The cow is sacred to Hindus.
In recent months though, the reverence has turned deadly, threatening to destroy the country’s social fabric. The animal has been at the centre of many controversies that have rocked India, including those that had people getting murdered.
In September 2015, a man was lynched in Dadri, Uttar Pradesh, after a mob of Hindus accused him of having consumed beef. Forensic reports later proved that it was mutton, not beef.
Last week, two Muslim cowherds—including a 15-year-old boy—were tortured and murdered in the eastern Indian state of Jharkhand while they were taking livestock to a weekly cattle fair. Of the five suspects arrested, one is part of a cow protection group, the Indian Express newspaper reported.
While cow vigilantes have menaced parts of India for years, they have been emboldened under the current regime of Narendra Modi. The Indian prime minister has himself claimed in the past that cow slaughter “saddens” him. During the campaign for the 2014 Indian general elections, he had repeatedly appealed to extremist sentiments by accusing the then Congress-led government of having nurtured a “pink revolution”—euphemism for India’s high meat exports.
Despite the government clamping down on cow slaughter, cattle still remains an important part of the Indian economy. For one, India is the biggest exporter of beef, and the production is only inching up. Cow trade has now even gone online. India is the world’s fifth biggest beef consumer.
These six charts show the economic importance of cattle in India:
Although India’s cow population has increased according to the latest livestock census, the number of bulls—male cattle—has dropped. This indicates that perhaps more bulls are being slaughtered compared to cows. The number of bulls dropped 19% in 2012, compared to 2007.
Overall, the cattle population fell 4.1% in the five years since 2007.
India is the fourth largest producer of beef, only behind Brazil, the European Union and China. Beef forms the second biggest chunk of meat production in Asia’s third largest economy. Most of it comes from buffaloes and the rest from other cattle, according to data from the department of animal husbandry, dairying and fisheries.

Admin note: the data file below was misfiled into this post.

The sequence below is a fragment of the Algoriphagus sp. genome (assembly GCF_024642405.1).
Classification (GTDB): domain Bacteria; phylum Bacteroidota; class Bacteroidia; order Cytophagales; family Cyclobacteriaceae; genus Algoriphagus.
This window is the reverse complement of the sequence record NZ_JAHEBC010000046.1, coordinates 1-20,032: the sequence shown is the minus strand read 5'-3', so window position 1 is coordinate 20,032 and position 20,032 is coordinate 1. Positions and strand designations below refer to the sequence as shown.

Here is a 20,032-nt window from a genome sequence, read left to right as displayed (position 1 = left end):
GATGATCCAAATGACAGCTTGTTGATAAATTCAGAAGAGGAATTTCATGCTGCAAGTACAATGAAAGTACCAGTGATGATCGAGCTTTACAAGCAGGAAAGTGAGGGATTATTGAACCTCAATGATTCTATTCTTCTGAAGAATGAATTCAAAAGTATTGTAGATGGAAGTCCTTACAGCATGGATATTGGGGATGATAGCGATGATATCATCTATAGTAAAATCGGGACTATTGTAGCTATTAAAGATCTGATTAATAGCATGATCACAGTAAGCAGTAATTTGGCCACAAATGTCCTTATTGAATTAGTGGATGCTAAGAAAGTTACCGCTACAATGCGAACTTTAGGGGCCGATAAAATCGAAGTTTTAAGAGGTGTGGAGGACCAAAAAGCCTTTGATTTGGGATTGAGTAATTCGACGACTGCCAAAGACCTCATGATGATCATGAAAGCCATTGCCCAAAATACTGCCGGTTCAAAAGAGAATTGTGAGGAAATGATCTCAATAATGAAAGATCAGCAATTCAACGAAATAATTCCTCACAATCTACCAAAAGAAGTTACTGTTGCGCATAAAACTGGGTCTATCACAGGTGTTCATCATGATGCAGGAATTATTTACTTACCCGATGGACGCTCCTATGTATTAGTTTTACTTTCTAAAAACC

Until 2013, Brazil was the world’s largest beef exporter. Now, India is at the top, and exports are only inching up. Most of the beef India exports is that of the water buffalo, which is cheaper than cow meat. The exports give India more foreign revenue than even the aromatic basmati rice, CNN Money reported in August 2015.
Vietnam, Malaysia, Saudi Arabia and Egypt are some of the top importers of Indian beef.
India is the world’s fifth largest beef-eater, and consumption has been rising steadily over the past few years. Muslims form the bulk of beef consumers. According to the National Sample Survey Office (NSSO), one out of 13 Indians currently eat beef or buffalo meat. Among the Indian states with the highest beef consumption, the northeastern state of Meghalaya and coastal union territory of Lakshwadeep top the list.
Around 40% of Indian Muslims currently consume beef, while among Hindus, it is a little less than 2%. Over 26% of Indian Christians eat the meat.
Over the past few years, since India’s e-commerce boom began, a number of farmers have also taken to popular online market places such as OLX and Quikr to sell their cows and buffaloes. A substantial number of them came from India’s tier II and tier III towns. Last year, even goats were sold online during the Muslim festival of Bakra Eid.
Here are the number of search results that online marketplaces showed for the sale of cows and buffaloes: